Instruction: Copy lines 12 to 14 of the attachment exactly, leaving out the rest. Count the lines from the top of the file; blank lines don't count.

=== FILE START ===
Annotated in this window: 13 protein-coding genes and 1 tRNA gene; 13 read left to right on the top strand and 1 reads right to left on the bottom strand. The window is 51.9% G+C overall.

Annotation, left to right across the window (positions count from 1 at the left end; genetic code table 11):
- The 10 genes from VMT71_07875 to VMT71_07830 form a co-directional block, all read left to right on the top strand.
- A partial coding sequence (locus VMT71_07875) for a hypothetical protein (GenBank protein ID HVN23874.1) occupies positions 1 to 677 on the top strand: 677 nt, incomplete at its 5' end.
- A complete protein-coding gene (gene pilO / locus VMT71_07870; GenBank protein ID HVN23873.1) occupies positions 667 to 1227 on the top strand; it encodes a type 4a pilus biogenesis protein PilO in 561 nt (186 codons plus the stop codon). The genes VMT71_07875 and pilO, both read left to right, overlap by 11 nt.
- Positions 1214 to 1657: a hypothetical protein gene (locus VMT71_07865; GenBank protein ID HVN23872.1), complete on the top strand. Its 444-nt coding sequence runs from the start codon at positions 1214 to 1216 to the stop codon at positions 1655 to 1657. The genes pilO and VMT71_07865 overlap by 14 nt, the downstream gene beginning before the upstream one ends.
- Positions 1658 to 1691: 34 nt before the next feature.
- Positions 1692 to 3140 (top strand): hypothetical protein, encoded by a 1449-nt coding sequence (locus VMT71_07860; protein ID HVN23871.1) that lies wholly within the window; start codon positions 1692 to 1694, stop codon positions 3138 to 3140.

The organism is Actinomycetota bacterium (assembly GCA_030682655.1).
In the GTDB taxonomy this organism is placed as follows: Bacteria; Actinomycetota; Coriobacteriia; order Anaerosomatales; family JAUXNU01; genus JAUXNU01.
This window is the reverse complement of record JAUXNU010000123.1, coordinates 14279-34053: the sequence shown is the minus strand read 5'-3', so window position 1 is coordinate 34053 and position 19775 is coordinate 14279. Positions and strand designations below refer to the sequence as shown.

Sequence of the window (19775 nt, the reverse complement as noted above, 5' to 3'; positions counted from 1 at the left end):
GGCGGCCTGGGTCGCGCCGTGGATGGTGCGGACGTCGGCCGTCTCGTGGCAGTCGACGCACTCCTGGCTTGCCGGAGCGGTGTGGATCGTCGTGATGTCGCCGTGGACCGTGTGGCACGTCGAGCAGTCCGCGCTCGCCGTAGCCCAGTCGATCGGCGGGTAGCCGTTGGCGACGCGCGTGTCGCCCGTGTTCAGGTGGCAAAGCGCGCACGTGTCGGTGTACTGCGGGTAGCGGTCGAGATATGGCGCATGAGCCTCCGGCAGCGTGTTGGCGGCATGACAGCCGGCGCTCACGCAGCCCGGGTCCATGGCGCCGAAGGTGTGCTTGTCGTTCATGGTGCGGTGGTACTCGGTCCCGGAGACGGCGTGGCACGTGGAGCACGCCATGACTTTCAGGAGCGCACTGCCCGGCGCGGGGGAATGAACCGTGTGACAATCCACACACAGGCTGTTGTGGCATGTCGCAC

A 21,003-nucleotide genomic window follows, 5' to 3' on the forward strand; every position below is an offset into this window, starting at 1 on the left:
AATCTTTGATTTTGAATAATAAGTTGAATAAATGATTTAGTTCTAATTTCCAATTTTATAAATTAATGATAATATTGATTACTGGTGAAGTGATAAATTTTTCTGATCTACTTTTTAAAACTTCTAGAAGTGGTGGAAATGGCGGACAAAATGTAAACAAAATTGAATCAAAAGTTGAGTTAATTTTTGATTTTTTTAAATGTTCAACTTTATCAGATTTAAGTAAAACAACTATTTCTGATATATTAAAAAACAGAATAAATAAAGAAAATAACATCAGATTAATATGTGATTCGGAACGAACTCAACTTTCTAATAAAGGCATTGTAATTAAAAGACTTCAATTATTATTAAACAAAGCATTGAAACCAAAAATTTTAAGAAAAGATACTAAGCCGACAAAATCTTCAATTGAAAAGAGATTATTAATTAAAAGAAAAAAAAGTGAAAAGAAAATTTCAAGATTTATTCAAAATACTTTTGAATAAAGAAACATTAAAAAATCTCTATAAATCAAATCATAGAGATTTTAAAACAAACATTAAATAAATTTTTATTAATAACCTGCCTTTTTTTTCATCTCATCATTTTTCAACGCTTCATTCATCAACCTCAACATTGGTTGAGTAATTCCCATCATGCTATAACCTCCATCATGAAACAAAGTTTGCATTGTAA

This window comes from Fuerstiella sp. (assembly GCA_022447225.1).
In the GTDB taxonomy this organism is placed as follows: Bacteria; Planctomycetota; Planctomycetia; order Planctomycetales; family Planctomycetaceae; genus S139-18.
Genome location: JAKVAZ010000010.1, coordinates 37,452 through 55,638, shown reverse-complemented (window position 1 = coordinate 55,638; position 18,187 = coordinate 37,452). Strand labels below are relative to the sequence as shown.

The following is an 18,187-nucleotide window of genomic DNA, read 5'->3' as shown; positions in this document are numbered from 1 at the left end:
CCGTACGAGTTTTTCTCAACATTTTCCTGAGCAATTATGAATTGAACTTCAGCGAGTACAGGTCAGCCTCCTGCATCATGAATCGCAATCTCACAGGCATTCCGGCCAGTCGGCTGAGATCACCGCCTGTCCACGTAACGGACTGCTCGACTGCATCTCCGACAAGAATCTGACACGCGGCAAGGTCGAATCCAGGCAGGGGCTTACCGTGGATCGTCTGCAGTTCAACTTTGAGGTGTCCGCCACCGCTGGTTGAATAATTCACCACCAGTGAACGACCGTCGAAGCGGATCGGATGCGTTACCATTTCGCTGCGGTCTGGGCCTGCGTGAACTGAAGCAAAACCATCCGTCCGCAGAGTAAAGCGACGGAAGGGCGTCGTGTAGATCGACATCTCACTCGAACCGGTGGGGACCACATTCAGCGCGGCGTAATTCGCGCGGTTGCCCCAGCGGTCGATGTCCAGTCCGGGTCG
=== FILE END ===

Sequence of the window (19775 nt, the reverse complement as noted above, 5' to 3'; positions counted from 1 at the left end):
GGCGGCCTGGGTCGCGCCGTGGATGGTGCGGACGTCGGCCGTCTCGTGGCAGTCGACGCACTCCTGGCTTGCCGGAGCGGTGTGGATCGTCGTGATGTCGCCGTGGACCGTGTGGCACGTCGAGCAGTCCGCGCTCGCCGTAGCCCAGTCGATCGGCGGGTAGCCGTTGGCGACGCGCGTGTCGCCCGTGTTCAGGTGGCAAAGCGCGCACGTGTCGGTGTACTGCGGGTAGCGGTCGAGATATGGCGCATGAGCCTCCGGCAGCGTGTTGGCGGCATGACAGCCGGCGCTCACGCAGCCCGGGTCCATGGCGCCGAAGGTGTGCTTGTCGTTCATGGTGCGGTGGTACTCGGTCCCGGAGACGGCGTGGCACGTGGAGCACGCCATGACTTTCAGGAGCGCACTGCCCGGCGCGGGGGAATGAACCGTGTGACAATCCACACACAGGCTGTTGTGGCATGTCGCAC

A 21,003-nucleotide genomic window follows, 5' to 3' on the forward strand; every position below is an offset into this window, starting at 1 on the left: